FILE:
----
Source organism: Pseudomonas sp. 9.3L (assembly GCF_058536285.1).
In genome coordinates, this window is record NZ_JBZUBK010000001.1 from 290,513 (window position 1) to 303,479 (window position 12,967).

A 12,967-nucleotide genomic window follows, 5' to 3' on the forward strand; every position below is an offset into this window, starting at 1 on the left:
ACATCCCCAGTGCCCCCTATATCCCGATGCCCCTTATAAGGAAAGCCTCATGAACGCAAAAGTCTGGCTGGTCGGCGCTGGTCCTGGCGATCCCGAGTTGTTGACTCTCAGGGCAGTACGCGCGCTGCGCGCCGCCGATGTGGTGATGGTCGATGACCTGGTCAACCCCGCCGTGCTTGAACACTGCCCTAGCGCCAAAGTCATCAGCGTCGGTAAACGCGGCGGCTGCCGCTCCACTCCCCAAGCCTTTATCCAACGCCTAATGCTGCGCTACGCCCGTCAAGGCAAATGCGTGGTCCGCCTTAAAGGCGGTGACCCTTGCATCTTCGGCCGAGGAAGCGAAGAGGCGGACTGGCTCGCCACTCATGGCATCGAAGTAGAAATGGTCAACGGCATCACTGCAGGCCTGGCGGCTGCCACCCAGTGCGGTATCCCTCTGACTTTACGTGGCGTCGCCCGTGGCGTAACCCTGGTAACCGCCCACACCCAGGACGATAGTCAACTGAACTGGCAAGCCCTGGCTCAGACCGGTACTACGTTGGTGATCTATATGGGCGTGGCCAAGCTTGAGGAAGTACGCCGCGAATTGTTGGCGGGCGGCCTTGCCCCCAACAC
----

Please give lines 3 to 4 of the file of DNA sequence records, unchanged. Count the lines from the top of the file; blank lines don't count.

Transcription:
A 12,967-nucleotide genomic window follows, 5' to 3' on the forward strand; every position below is an offset into this window, starting at 1 on the left:
ACATCCCCAGTGCCCCCTATATCCCGATGCCCCTTATAAGGAAAGCCTCATGAACGCAAAAGTCTGGCTGGTCGGCGCTGGTCCTGGCGATCCCGAGTTGTTGACTCTCAGGGCAGTACGCGCGCTGCGCGCCGCCGATGTGGTGATGGTCGATGACCTGGTCAACCCCGCCGTGCTTGAACACTGCCCTAGCGCCAAAGTCATCAGCGTCGGTAAACGCGGCGGCTGCCGCTCCACTCCCCAAGCCTTTATCCAACGCCTAATGCTGCGCTACGCCCGTCAAGGCAAATGCGTGGTCCGCCTTAAAGGCGGTGACCCTTGCATCTTCGGCCGAGGAAGCGAAGAGGCGGACTGGCTCGCCACTCATGGCATCGAAGTAGAAATGGTCAACGGCATCACTGCAGGCCTGGCGGCTGCCACCCAGTGCGGTATCCCTCTGACTTTACGTGGCGTCGCCCGTGGCGTAACCCTGGTAACCGCCCACACCCAGGACGATAGTCAACTGAACTGGCAAGCCCTGGCTCAGACCGGTACTACGTTGGTGATCTATATGGGCGTGGCCAAGCTTGAGGAAGTACGCCGCGAATTGTTGGCGGGCGGCCTTGCCCCCAACAC